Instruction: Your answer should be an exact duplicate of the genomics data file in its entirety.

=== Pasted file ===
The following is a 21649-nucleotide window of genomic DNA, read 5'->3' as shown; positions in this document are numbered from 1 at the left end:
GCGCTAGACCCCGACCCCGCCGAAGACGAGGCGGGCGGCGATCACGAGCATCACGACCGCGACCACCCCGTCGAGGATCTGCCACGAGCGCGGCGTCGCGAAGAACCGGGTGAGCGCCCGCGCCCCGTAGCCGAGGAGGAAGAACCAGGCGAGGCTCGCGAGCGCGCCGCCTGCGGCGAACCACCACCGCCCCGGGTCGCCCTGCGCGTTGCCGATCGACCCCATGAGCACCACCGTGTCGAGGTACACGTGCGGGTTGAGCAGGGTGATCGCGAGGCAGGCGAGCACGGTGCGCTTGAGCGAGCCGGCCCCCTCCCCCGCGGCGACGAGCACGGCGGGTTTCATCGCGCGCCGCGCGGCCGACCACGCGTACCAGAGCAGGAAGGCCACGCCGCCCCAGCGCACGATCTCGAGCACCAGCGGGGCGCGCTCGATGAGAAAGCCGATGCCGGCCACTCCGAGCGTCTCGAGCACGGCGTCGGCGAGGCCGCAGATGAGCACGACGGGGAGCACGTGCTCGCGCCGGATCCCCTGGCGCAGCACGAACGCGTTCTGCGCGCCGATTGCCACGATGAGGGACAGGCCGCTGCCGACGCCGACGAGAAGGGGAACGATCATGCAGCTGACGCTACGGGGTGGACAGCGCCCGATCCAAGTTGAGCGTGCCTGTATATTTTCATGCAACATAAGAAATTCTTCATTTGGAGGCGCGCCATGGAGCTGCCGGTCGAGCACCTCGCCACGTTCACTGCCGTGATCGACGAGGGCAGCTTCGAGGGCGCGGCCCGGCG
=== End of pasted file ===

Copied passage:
The following is a 21649-nucleotide window of genomic DNA, read 5'->3' as shown; positions in this document are numbered from 1 at the left end:
GCGCTAGACCCCGACCCCGCCGAAGACGAGGCGGGCGGCGATCACGAGCATCACGACCGCGACCACCCCGTCGAGGATCTGCCACGAGCGCGGCGTCGCGAAGAACCGGGTGAGCGCCCGCGCCCCGTAGCCGAGGAGGAAGAACCAGGCGAGGCTCGCGAGCGCGCCGCCTGCGGCGAACCACCACCGCCCCGGGTCGCCCTGCGCGTTGCCGATCGACCCCATGAGCACCACCGTGTCGAGGTACACGTGCGGGTTGAGCAGGGTGATCGCGAGGCAGGCGAGCACGGTGCGCTTGAGCGAGCCGGCCCCCTCCCCCGCGGCGACGAGCACGGCGGGTTTCATCGCGCGCCGCGCGGCCGACCACGCGTACCAGAGCAGGAAGGCCACGCCGCCCCAGCGCACGATCTCGAGCACCAGCGGGGCGCGCTCGATGAGAAAGCCGATGCCGGCCACTCCGAGCGTCTCGAGCACGGCGTCGGCGAGGCCGCAGATGAGCACGACGGGGAGCACGTGCTCGCGCCGGATCCCCTGGCGCAGCACGAACGCGTTCTGCGCGCCGATTGCCACGATGAGGGACAGGCCGCTGCCGACGCCGACGAGAAGGGGAACGATCATGCAGCTGACGCTACGGGGTGGACAGCGCCCGATCCAAGTTGAGCGTGCCTGTATATTTTCATGCAACATAAGAAATTCTTCATTTGGAGGCGCGCCATGGAGCTGCCGGTCGAGCACCTCGCCACGTTCACTGCCGTGATCGACGAGGGCAGCTTCGAGGGCGCGGCCCGGCG